Dr Cynthia Papendick
Associate Professor of Adelaide Medical School and Emergency Physician, Royal Adelaide Hospital, Australia

High Sensitivity Troponin vs Conventional Troponin: An Expert View


  • Hs-cTn has superior sensitivity and NPV for diagnosing AMI than conventional Tn
  • Hs-cTn improves earlier and accurate diagnosis of AMI
  • Increased sensitive detection of Myocardial injury reduces clinical specificity

Troponin assays have been the biomarker of choice for Acute Coronary Syndrome (ACS) risk stratification for the past two decades and have always been viewed as a bit of the objective metric within ACS pathways. They are very specific for myocardial injury, but not for the cause. The initial (conventional) assays really lacked the sensitivity for a rule out in a timely fashion. In 2007, high sensitivity troponin assays were first released on the market.  These assays are highly precise at very low levels of troponin in serum. And by definition, they’re able to detect troponin in 50% of a normal population. So they often will require a repeat or a delta troponin if the value comes in above the level of detection. We look for a change to determine whether it is an acute or chronic injury pattern, these are terrific in terms of negative predictive value for non-ST elevation myocardial infarction and also they allow us to identify non-STEMI earlier than previously so we can start treatment earlier. They also though reveal previously hidden myocardial injury, which we are still not really that well advised as to what to do about. Because of this, there has been slow uptake in the use internationally and this is largely because there’s limited clinical evidence to help us with interpreting how to interpret the values.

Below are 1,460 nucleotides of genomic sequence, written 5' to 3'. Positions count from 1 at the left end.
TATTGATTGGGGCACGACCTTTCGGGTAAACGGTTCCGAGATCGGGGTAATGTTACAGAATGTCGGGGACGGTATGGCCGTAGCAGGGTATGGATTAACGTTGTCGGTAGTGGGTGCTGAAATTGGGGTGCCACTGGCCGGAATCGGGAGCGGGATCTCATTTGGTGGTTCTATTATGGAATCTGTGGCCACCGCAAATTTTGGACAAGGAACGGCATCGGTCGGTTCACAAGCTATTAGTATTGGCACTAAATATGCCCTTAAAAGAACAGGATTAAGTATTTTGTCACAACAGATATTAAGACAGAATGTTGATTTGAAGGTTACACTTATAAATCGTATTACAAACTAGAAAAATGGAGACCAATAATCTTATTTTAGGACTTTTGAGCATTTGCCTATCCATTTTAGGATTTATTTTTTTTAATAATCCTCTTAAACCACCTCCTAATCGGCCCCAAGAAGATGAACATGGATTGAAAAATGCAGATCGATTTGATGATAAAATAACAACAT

So I’ll just briefly go through the differences between the higher sensitivity troponin and our conventional troponin. As you can see on the Y-axis, that’s the level of troponin, and then, the X-axis is over time. The solid black line is the limit of detection of the conventional assay. The solid curve here represents the clinical assay and as you can see, it’s starting to rise at about three hours, but it does not cross its limit of detection until well after three hours, generally six, but doesn’t reach true sensitivity for twelve hours. In contrast, the high sensitivity assay which is represented by the dotted line here, has a limit of detection, which is all the way down here. And as you can see,  it very rapidly crosses the limit of detection and it starts to rise and can give us information about myocardial injury in the patient. 

In South Australia, we had been using the conventional fourth generation troponin assay. In 2011, this was replaced with the high sensitivity, or the fifth generation assay. There were a lot of concerns about how we were going to interpret these results and the biggest concern was that we’re going to overwhelm the system with patients for further investigation. So the decision was made by the health department, to mask the high sensitivity results from the clinicians and would continue to report the values in a conventional format despite using a high sensitivity assay. Prior to 2011, we had the conventional assay which reported down to 29 nanograms per litre, we had no information below that.

In 2011 all our assays throughout South Australia were replaced with a high sensitivity assay, which we’re giving us results all the way down to the limit of blank which is 3, but reporting to less than the limit of detection which is 5. Due to the concerns about how do we interpret this and fear that we were going to suddenly rush the system with many tests needed to be done after ED presentation, the values below 29 nanograms per litre on the high sensitivity  assay were not reported to clinicians, they were blinded. So, everything was just reported as less than 29 nanograms per litre.

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